Hugo Hamid Marcus

(born 1880 in Posen, Kingdom of Prussia – died 1966 in Basel, Switzerland)

"The general equality of human beings demanded by democracy already exists by nature, precisely in the fact that human beings as individuals are all in like manner unique, separate, unique and incomparable."*

Hugo Hamid Marcus stood up for the rights of homosexuals and opposed racist and anti-Semitic ideologies through his cosmopolitan worldview. Hugo Hamid Marcus was a German writer and philosopher of Jewish descent who fought for the decriminalisation of homosexuals. A devout Muslim, he was also an important voice of Islam in Germany. As far back as the Weimar Republic, Marcus fought alongside his friend Magnus Hirschfeld for the abolition of §175, which classified homosexuals as criminals. In 1925, after meeting with Muslim students, he converted to Islam. From then on, he went by the name Hamid, while remaining a member of the Jewish community until 1936. As early as the 1920s, he became the managing director of the liberal Berlin Mosque in Wilmersdorf. Focusing on interreligious dialogue, it is today the oldest mosque on German soil. He also oversaw the magazine Moslemische Revue and was the founding president of the German Muslim Society from 1930 to 1935. During the Nazi era, however, there were also staunch National Socialists who attempted to influence the sermons held there for propaganda purposes. Following the November Pogroms of 1938, the Muslim Hugo Hamid Marcus was imprisoned as a Jew in the Sachsenhausen concentration camp. According to his own statements, he remained there until a delegation led by his imam, Dr. Sheikh Muhammad Abdullah, secured his release. He fled to Switzerland and thus survived the National Socialist persecution of Jews. Under the pseudonym Hans Alenius (Hans the Stranger) he wrote for the homosexual magazine Der Kreis (The Circle). After the war, he refused to return to West Germany, as homosexual acts were still criminalised here. Today, Marcus is regarded as an important figure in JewishMuslim exchange in Germany.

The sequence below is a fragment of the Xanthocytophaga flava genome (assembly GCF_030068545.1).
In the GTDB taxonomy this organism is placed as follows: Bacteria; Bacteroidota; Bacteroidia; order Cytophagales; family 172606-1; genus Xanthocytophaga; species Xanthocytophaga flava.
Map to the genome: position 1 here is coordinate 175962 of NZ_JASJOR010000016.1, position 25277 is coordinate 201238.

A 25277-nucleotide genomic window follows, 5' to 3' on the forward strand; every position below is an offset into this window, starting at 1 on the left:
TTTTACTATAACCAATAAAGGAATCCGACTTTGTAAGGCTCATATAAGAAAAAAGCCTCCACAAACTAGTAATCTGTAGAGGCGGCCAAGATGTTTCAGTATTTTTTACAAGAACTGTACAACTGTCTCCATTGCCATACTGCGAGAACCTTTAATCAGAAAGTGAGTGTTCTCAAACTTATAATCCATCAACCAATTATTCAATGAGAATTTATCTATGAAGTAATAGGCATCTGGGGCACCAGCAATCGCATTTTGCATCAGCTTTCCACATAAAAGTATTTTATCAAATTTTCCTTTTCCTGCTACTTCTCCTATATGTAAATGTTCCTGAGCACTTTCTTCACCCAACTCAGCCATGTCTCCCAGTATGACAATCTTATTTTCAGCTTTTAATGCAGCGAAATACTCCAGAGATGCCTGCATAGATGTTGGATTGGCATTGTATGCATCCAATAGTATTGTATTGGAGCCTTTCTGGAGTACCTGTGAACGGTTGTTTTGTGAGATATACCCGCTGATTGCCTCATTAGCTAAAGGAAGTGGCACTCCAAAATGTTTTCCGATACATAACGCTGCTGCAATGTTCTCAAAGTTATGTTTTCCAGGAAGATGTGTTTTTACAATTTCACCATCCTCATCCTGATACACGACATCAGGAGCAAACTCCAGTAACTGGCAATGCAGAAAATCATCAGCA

Marcus, H., Zur Ontologie der Demokratie (On the Ontology of Democracy), in:
Archiv für Rechts- und Sozialphilosophie (Archives for Philosophy of Law and Social Philosophy) 44/1 (1958), pp. 55–64.